• 5.8K (5792 x 3056) 17:9 (S35): 23.98p, 24p, 25p, 29.97p, 50p, 59.94p, 72p, 90p
  • 5.8K (5452 x 3056) 17:9 (S35): 23.98p, 24p, 25p, 29.97p, 50p, 59.94p, 72p, 90p


Recording Format (X-OCN ST/LT)

  • 6K 3:2 (6048 x 4032): 23.98p, 24p, 25p, 29.97p, 50p, 59.94p
  • 6K 2.39:1 (6048 x 2534): 23.98p, 24p, 25p, 29.97p, 50p, 59.94p, 90fps
  • 6K 1.85:1 (6054 x 3272): 23.98p, 24p, 25p, 29.97p, 50p, 59.94p
  • 6K 17:9 (6054 x 3192): 23.98p, 24p, 25p, 29.97p, 50p, 59.94p, 72fpp
  • 5.7K 16:9 (5674 x 3192): 23.98p, 24p, 25p, 29.97p, 50p, 59.94p, 72fps
  • 4K 6:5 (4096 x 3432): 23.98p, 24p, 25p, 29.97p, 50p, 59.94p
  • 4K 4:3 (4096 x 3024): 23.98p, 24p, 25p, 29.97p, 50p, 59.94p
  • 4K 17:9 (4096 x 2160): 23.98p, 24p, 25p, 29.97p, 50p, 59.94p
  • 4K 2.39:1: 23.98p, 24p, 25p, 29.97p, 50p, 59.94p
  • 3.8K 16:9 (3840 x 2160): 23.98p, 24p, 25p, 29.97p, 50p, 59.94p

Recording Format (X-OCN XT)

  • 6K 3:2 (6048 x 4032): 23.98p, 24p, 25p, 29.97p
  • 6K 2.39:1 (6048 x 2534): 23.98p, 24p, 25p, 29.97p, 50p, 59.94p, 90fps
  • 6K 1.85:1 (6054 x 3272): 23.98p, 24p, 25p, 29.97p, 50p
  • 6K 17:9 (6054 x 3192): 23.98p, 24p, 25p, 29.97p, 50p, 59.94p, 72fps
  • 5.7K 16:9 (5674 x 3192): 23.98p, 24p, 25p, 29.97p, 50p, 59.94p,72fps
  • 4K 6:5 (4096 x 3432): 23.98p, 24p, 25p, 29.97p, 50p, 59.94p
  • 4K 4:3 (4096 x 3024): 23.98p, 24p, 25p, 29.97p, 50p, 59.94p
  • 4K 17:9 (4096 x 2160): 23.98p, 24p, 25p, 29.97p, 50p, 59.94p
  • 4K 2.39:1: 23.98p, 24p, 25p, 29.97p, 50p, 59.94p
  • 3.8K 16:9 (3840 x 2160): 23.98p, 24p, 25p, 29.97p, 50p, 59.94p

Recording Format (RAW SQ)

  • 4K 17:9 (4096 x 2160): 23.98p, 24p, 25p, 29.97p, 50p, 59.94p
  • 3.8K 16:9 (3840 x 2160): 23.98p, 24p, 25p, 29.97p, 50p, 59.94p

Recording Media

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Gone are the dual SxS slots that were in the original VENICE. These have been replaced by AXS memory card slots. These are located in the exact same place as where the SxS card slots are on the original VENICE.

SxS cards simply wouldn’t have been fast enough to record the data rates required for X-OCN files. It made sense for Sony to go with the same type of media they had already developed for the AXS-R5 and AXS-R7 recorders. The original AXS media cards have a maximum write speed of 4.8 Gb/s.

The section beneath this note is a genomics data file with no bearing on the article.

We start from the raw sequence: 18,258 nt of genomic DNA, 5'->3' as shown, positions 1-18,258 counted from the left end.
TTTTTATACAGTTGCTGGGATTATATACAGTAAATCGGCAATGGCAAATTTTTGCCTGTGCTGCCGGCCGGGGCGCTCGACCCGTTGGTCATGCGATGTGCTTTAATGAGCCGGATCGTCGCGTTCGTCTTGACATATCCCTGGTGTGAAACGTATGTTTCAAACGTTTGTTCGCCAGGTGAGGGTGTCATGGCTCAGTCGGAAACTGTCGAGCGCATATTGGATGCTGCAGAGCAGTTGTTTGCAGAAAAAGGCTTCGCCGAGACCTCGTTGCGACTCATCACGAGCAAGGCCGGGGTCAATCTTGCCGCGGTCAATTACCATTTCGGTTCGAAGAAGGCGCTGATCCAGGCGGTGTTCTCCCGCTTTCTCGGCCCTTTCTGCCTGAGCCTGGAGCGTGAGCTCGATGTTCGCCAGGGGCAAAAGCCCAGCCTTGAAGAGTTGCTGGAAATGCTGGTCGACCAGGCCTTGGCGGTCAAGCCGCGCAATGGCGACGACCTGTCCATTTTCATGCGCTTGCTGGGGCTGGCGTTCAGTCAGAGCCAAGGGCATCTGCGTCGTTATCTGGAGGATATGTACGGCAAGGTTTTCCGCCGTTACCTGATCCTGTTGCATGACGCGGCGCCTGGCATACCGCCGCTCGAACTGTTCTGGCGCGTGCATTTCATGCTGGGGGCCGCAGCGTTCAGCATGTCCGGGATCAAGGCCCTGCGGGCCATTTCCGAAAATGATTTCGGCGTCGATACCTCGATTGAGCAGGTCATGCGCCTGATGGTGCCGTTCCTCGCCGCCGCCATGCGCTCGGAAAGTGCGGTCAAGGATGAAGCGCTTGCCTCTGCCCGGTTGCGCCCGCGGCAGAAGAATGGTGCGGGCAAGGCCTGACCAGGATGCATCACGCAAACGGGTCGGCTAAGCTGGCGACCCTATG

These cards weren’t cheap. A single 1TB AXS Memory A-Series Card costs a whopping $4,500 USD. Now, it is important to note that Sony is actually introducing a new 1TB AXS Memory A-Series Card called an S66, the older card is an S48. While the capacity is still 1TB the maximum write speed has jumped up to 6.6 Gb/s as opposed to the 4.8 Gb/s of the S48 card.

I am still trying to find out if the older AXS card will work with the new camera. I do know that existing AXS Memory Card Readers including the AXS-AR3 via Thunderbolt3  interface are compatible with the new media.

Form Factor


The VENICE 2 is roughly the same size and weight as the original VENICE. The VENICE 2 is 15mm longer than the original VENICE, however, it is actually 44mm shorter because you don’t have to attach the AXS-R7 recorder.

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In terms of weight, the VENICE 2 8K tips the scales at 4.2Kg / 9.25lb. The VENICE 2 6K weighs 4.1kg / 9.03 lb. As a reference, the original VENICE weighs 3.9kg / 8.59lb.

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Above you can see the difference in size between the original VENICE with the AXS-7 recorder attached and the new VENICE 2.

Ergonomically, with the removal of the AXS-R7, you are now making the camera slightly more compact, and most importantly, more self-contained. This allows it to be easily used in an underwater housing, on drones, etc.

Keeping the same form factor means that all of the third-party accessories that work on the original VENICE will work on the VENICE 2, with the exception of the ARRI baseplate.

Sony has also added a little mounting plate on the non-operators side of the camera so rental houses or owners can mount their own nameplates, etc.

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Sony has also claimed to improve the airflow and the cooling system on the new cameras and according to people I have spoken to who have used the camera it seems to run cooler than the original camera. The sensor in VENICE 2 8K also has additional fans on the back of the sensor to reduce temperatures.